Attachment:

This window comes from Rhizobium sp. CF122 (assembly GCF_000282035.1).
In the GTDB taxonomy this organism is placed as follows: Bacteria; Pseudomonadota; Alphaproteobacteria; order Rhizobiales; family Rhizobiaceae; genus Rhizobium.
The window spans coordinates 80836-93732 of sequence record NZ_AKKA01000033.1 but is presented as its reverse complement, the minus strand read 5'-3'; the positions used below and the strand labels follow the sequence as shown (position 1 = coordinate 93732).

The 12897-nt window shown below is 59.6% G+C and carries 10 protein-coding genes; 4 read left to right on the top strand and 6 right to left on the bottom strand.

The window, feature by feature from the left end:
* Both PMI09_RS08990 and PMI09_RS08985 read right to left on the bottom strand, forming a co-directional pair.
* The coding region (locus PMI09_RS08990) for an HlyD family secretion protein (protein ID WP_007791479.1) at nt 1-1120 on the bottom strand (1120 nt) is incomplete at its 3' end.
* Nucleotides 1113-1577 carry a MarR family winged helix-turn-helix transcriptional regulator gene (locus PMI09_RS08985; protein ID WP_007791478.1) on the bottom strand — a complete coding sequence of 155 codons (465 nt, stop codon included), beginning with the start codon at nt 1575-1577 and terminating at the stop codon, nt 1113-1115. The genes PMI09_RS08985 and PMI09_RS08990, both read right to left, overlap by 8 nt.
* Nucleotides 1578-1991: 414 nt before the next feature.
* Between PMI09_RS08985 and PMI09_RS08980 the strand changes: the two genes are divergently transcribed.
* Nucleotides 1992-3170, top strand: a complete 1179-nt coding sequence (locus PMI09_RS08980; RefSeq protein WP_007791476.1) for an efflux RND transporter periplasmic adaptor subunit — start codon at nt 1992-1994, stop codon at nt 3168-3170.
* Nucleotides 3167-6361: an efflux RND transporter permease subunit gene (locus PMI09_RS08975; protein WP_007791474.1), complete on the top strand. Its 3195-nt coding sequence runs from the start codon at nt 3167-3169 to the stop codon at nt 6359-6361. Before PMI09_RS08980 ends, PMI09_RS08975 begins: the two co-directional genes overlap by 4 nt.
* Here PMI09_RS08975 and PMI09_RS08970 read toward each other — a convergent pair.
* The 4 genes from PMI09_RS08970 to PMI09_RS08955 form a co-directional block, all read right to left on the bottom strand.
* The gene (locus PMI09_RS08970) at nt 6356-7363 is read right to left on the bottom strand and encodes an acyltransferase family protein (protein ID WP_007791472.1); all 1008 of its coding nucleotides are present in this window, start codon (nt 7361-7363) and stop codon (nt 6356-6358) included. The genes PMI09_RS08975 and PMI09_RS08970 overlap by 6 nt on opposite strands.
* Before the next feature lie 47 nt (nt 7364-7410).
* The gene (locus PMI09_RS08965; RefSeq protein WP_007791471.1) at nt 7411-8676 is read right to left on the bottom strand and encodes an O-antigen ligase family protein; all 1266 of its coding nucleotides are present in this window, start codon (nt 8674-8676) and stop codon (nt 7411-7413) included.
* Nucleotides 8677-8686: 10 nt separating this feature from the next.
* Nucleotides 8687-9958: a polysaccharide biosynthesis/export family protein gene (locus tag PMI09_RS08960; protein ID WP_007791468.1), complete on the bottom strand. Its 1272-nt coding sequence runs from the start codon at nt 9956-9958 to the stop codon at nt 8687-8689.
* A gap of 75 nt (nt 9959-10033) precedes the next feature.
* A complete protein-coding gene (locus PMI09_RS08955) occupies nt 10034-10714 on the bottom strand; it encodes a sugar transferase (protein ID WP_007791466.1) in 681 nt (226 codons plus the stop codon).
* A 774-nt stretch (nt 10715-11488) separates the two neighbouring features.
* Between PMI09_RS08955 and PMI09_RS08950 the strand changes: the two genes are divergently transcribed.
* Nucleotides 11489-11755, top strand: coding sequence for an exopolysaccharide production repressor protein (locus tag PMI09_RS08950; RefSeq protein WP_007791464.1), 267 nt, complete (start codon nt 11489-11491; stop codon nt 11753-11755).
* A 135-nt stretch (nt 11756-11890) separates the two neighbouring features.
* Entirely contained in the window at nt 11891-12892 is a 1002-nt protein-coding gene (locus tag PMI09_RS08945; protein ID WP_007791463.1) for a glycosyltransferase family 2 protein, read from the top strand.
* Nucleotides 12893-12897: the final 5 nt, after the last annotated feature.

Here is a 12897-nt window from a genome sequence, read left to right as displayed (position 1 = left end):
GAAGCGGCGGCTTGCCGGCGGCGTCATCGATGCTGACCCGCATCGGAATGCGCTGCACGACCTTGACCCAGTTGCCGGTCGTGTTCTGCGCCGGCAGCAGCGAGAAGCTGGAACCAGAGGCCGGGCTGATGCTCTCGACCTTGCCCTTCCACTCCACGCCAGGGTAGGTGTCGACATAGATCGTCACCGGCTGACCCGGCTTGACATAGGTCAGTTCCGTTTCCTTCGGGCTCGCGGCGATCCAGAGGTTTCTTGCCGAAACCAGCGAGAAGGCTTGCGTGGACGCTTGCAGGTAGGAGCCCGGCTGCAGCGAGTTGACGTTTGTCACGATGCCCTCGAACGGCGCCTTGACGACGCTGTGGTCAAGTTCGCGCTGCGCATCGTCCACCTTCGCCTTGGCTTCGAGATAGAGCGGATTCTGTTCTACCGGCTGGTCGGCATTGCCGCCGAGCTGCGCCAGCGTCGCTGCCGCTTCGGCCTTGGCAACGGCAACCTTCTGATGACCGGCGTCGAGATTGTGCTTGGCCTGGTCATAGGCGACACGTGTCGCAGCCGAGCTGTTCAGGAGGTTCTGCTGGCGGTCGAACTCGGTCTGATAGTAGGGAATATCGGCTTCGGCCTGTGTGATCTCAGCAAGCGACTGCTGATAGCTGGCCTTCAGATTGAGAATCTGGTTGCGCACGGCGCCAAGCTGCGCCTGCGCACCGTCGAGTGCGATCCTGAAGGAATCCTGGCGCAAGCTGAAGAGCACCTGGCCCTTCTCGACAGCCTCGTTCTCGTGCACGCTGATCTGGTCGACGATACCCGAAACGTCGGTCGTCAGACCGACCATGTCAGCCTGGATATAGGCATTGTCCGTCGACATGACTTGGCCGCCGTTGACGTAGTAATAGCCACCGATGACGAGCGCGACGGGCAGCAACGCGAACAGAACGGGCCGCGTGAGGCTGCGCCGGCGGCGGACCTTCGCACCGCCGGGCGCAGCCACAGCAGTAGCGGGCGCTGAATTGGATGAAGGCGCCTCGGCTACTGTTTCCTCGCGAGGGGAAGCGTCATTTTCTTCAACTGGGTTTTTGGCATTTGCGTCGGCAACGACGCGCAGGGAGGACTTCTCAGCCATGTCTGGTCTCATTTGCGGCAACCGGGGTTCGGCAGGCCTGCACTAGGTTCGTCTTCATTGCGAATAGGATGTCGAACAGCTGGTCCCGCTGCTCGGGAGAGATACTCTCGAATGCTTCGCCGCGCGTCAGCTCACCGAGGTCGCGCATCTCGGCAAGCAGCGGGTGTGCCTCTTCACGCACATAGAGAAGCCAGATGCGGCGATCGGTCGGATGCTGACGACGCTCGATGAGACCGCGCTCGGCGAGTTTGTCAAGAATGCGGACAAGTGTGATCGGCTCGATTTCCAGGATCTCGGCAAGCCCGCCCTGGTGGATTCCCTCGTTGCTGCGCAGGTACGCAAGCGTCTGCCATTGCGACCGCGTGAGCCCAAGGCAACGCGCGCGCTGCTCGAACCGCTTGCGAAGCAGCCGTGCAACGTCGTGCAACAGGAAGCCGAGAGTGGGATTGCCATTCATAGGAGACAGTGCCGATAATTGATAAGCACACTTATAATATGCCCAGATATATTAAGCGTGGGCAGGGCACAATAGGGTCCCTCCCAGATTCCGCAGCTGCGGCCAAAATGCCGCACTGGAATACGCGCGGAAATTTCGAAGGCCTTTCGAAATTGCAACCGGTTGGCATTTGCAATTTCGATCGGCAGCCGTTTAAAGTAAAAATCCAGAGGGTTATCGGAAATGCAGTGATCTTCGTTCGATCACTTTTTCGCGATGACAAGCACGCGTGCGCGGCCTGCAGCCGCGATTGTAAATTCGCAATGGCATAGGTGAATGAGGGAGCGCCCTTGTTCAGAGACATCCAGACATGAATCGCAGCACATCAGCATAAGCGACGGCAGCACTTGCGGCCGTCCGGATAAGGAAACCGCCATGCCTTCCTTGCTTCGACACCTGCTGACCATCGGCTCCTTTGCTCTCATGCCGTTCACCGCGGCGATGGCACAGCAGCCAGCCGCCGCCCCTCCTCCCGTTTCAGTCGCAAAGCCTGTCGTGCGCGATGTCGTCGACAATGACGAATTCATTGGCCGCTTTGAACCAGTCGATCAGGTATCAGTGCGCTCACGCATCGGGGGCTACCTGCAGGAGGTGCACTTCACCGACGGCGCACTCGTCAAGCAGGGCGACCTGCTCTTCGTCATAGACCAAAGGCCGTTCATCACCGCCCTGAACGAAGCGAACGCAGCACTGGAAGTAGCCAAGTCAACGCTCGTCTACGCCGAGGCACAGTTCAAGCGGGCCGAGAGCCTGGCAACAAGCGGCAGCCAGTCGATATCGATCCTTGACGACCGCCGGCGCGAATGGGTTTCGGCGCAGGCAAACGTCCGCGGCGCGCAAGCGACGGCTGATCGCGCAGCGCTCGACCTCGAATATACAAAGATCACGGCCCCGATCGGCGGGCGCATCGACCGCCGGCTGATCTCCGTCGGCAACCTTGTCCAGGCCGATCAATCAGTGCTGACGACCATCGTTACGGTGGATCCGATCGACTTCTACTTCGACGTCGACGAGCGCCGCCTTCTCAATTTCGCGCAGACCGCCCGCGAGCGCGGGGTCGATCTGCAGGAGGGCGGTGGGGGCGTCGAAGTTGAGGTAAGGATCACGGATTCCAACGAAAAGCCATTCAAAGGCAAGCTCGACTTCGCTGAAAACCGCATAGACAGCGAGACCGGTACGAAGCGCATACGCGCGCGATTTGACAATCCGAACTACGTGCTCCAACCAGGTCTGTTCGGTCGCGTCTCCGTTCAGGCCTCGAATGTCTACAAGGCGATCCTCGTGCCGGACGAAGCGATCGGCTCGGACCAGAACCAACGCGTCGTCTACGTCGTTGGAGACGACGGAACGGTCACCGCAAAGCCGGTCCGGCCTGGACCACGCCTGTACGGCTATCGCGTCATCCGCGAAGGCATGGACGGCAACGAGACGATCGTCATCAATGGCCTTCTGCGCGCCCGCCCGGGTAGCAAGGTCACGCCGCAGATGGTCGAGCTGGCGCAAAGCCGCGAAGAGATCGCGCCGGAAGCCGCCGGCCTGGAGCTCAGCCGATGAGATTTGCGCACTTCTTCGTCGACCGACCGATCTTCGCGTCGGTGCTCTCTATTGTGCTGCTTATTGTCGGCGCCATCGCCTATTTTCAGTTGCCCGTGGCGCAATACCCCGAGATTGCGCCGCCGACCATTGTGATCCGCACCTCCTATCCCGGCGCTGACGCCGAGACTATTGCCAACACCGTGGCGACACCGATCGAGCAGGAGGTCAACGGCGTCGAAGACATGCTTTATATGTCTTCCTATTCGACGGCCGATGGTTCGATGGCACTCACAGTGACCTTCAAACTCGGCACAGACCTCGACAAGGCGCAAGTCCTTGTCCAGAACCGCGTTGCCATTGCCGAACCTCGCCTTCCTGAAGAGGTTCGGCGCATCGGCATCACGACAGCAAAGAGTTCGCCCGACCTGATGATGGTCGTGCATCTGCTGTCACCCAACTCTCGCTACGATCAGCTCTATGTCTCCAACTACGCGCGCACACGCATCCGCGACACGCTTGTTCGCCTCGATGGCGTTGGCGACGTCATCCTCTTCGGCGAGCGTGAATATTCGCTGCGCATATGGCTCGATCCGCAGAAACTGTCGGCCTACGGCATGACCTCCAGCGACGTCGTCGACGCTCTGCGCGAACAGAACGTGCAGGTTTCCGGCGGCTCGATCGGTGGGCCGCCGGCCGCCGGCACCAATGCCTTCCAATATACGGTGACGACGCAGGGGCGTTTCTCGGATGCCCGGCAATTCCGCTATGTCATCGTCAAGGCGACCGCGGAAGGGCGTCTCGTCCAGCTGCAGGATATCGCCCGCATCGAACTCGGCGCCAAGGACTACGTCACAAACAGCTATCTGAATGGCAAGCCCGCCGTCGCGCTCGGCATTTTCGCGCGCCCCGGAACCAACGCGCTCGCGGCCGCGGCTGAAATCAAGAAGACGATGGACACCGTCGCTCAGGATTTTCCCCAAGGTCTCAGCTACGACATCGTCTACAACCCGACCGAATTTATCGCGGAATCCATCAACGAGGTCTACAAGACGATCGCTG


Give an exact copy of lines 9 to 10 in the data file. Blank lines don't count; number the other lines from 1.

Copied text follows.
* Nucleotides 1578-1991: 414 nt before the next feature.
* Between PMI09_RS08985 and PMI09_RS08980 the strand changes: the two genes are divergently transcribed.